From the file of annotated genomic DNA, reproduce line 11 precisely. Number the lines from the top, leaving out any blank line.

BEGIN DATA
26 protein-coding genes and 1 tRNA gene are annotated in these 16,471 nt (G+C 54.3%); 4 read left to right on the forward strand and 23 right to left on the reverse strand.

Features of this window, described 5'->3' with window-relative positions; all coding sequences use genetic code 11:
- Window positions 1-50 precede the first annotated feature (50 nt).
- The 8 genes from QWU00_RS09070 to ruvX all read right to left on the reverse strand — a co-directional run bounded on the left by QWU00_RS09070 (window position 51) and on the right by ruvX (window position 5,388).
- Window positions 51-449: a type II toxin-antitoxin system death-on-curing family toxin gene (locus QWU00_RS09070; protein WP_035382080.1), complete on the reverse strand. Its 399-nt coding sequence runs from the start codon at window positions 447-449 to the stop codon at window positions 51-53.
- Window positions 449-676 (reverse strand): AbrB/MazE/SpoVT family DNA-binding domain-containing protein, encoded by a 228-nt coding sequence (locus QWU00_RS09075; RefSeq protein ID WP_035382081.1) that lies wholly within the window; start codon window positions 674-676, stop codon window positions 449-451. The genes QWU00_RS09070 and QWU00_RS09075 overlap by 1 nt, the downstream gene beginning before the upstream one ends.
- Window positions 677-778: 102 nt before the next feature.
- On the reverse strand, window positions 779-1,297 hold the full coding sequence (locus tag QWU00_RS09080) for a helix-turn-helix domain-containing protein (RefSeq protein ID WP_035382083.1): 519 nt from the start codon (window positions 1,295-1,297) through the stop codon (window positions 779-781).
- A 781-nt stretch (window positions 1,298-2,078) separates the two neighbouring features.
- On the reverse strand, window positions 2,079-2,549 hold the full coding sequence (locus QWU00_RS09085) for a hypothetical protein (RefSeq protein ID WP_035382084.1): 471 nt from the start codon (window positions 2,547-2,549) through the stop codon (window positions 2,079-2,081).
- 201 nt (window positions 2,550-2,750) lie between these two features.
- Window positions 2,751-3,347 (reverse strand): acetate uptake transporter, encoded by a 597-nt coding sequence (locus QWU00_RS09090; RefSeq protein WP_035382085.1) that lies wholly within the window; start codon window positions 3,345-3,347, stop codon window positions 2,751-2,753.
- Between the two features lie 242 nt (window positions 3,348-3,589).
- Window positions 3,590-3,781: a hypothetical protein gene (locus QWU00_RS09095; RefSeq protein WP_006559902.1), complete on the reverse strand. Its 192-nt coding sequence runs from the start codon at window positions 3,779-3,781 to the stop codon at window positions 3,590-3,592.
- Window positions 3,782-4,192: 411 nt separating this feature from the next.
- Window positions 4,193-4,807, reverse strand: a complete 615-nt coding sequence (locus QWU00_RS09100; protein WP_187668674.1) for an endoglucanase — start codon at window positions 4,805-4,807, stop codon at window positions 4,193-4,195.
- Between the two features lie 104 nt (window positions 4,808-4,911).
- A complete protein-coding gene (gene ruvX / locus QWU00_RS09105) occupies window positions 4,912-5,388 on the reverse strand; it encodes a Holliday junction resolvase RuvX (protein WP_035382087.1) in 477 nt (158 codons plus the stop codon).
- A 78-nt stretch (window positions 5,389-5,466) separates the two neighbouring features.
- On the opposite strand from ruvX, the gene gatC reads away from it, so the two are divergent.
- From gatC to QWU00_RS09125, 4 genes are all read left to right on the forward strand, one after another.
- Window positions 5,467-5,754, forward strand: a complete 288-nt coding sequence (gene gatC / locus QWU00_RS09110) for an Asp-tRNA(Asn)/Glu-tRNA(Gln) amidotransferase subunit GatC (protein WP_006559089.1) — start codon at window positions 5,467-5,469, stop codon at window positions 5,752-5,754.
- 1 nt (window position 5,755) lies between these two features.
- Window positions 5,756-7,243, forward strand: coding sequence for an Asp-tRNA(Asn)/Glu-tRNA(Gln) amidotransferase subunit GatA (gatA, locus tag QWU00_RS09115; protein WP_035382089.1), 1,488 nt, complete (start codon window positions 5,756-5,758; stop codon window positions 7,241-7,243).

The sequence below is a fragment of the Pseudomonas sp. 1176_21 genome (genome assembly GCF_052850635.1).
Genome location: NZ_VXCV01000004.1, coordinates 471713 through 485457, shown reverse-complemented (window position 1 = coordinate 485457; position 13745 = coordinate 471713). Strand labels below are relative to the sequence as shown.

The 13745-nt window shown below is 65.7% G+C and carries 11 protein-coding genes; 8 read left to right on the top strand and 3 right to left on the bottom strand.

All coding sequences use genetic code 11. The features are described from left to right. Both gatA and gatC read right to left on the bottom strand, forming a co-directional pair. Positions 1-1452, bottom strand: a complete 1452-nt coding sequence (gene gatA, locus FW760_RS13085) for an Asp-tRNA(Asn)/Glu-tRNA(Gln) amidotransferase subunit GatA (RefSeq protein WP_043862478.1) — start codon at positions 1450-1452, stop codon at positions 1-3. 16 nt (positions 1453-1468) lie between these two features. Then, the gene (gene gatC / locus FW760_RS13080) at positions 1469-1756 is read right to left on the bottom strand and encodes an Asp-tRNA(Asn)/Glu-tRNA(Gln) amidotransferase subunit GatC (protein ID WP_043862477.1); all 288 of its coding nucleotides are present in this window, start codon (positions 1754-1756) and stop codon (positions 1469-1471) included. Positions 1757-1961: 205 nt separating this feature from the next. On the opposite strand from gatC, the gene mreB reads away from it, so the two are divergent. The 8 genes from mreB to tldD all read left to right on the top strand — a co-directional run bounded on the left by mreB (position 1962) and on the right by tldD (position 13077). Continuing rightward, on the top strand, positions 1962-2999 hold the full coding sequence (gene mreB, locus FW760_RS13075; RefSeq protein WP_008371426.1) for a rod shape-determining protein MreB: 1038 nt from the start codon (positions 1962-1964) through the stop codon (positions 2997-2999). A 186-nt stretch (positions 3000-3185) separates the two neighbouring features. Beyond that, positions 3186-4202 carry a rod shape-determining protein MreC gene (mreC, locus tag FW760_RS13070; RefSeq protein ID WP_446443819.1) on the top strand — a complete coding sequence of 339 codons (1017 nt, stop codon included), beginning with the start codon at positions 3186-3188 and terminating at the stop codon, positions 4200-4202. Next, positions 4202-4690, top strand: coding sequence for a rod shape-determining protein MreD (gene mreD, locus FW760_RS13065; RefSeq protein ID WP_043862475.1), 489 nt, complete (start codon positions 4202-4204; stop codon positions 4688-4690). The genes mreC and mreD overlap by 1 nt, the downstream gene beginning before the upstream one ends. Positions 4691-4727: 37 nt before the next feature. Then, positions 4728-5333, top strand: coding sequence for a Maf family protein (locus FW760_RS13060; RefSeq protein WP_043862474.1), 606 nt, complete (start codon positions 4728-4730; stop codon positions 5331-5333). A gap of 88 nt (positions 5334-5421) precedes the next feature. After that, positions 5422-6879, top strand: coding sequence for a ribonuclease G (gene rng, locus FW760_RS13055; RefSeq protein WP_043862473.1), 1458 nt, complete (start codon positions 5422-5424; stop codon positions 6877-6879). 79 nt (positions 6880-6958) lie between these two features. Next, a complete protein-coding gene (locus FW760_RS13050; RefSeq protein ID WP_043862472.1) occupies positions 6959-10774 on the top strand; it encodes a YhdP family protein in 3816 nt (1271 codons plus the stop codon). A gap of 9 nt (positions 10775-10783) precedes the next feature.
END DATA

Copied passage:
- 201 nt (window positions 2,550-2,750) lie between these two features.